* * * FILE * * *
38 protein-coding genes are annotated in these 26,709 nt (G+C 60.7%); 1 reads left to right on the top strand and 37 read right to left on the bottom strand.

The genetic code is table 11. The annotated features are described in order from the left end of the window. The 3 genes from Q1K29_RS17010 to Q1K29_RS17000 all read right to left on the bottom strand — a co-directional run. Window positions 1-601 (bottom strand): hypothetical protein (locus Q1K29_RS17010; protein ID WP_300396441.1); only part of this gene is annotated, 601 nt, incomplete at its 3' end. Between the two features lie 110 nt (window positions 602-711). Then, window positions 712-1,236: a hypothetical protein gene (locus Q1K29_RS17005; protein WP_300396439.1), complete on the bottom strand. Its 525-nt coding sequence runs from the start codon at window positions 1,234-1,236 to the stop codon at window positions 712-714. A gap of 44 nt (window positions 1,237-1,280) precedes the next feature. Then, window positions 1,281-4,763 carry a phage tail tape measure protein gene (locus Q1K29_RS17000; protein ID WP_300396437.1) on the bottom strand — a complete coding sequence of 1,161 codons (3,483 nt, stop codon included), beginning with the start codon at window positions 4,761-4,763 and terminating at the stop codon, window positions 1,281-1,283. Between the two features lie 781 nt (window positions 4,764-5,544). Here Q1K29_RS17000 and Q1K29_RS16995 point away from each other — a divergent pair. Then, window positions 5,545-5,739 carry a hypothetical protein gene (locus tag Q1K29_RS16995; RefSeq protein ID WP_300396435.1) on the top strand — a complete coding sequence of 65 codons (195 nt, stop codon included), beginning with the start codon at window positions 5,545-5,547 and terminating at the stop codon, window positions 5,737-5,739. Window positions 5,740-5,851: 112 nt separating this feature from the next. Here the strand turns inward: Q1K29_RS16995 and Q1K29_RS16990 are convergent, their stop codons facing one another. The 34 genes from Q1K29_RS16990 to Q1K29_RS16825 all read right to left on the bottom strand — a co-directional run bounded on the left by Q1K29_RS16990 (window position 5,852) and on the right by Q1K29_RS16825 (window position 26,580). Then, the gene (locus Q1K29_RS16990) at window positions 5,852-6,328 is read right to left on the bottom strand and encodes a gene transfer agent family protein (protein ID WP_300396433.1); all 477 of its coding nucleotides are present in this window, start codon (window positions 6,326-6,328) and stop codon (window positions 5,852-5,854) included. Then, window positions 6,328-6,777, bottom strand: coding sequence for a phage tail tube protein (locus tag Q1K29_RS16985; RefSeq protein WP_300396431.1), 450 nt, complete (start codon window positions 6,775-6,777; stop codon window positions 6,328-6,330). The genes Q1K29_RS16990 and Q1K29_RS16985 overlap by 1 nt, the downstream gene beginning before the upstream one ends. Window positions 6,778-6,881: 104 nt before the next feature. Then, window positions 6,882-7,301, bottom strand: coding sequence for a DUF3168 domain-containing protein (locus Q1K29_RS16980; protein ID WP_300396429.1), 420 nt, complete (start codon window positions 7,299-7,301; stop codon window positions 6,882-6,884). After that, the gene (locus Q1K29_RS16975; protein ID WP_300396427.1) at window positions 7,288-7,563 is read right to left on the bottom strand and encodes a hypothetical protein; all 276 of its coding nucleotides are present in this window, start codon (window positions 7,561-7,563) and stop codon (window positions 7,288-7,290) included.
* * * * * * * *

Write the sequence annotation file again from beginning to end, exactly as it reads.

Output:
38 protein-coding genes are annotated in these 26,709 nt (G+C 60.7%); 1 reads left to right on the top strand and 37 read right to left on the bottom strand.

The genetic code is table 11. The annotated features are described in order from the left end of the window. The 3 genes from Q1K29_RS17010 to Q1K29_RS17000 all read right to left on the bottom strand — a co-directional run. Window positions 1-601 (bottom strand): hypothetical protein (locus Q1K29_RS17010; protein ID WP_300396441.1); only part of this gene is annotated, 601 nt, incomplete at its 3' end. Between the two features lie 110 nt (window positions 602-711). Then, window positions 712-1,236: a hypothetical protein gene (locus Q1K29_RS17005; protein WP_300396439.1), complete on the bottom strand. Its 525-nt coding sequence runs from the start codon at window positions 1,234-1,236 to the stop codon at window positions 712-714. A gap of 44 nt (window positions 1,237-1,280) precedes the next feature. Then, window positions 1,281-4,763 carry a phage tail tape measure protein gene (locus Q1K29_RS17000; protein ID WP_300396437.1) on the bottom strand — a complete coding sequence of 1,161 codons (3,483 nt, stop codon included), beginning with the start codon at window positions 4,761-4,763 and terminating at the stop codon, window positions 1,281-1,283. Between the two features lie 781 nt (window positions 4,764-5,544). Here Q1K29_RS17000 and Q1K29_RS16995 point away from each other — a divergent pair. Then, window positions 5,545-5,739 carry a hypothetical protein gene (locus tag Q1K29_RS16995; RefSeq protein ID WP_300396435.1) on the top strand — a complete coding sequence of 65 codons (195 nt, stop codon included), beginning with the start codon at window positions 5,545-5,547 and terminating at the stop codon, window positions 5,737-5,739. Window positions 5,740-5,851: 112 nt separating this feature from the next. Here the strand turns inward: Q1K29_RS16995 and Q1K29_RS16990 are convergent, their stop codons facing one another. The 34 genes from Q1K29_RS16990 to Q1K29_RS16825 all read right to left on the bottom strand — a co-directional run bounded on the left by Q1K29_RS16990 (window position 5,852) and on the right by Q1K29_RS16825 (window position 26,580). Then, the gene (locus Q1K29_RS16990) at window positions 5,852-6,328 is read right to left on the bottom strand and encodes a gene transfer agent family protein (protein ID WP_300396433.1); all 477 of its coding nucleotides are present in this window, start codon (window positions 6,326-6,328) and stop codon (window positions 5,852-5,854) included. Then, window positions 6,328-6,777, bottom strand: coding sequence for a phage tail tube protein (locus tag Q1K29_RS16985; RefSeq protein WP_300396431.1), 450 nt, complete (start codon window positions 6,775-6,777; stop codon window positions 6,328-6,330). The genes Q1K29_RS16990 and Q1K29_RS16985 overlap by 1 nt, the downstream gene beginning before the upstream one ends. Window positions 6,778-6,881: 104 nt before the next feature. Then, window positions 6,882-7,301, bottom strand: coding sequence for a DUF3168 domain-containing protein (locus Q1K29_RS16980; protein ID WP_300396429.1), 420 nt, complete (start codon window positions 7,299-7,301; stop codon window positions 6,882-6,884). After that, the gene (locus Q1K29_RS16975; protein ID WP_300396427.1) at window positions 7,288-7,563 is read right to left on the bottom strand and encodes a hypothetical protein; all 276 of its coding nucleotides are present in this window, start codon (window positions 7,561-7,563) and stop codon (window positions 7,288-7,290) included.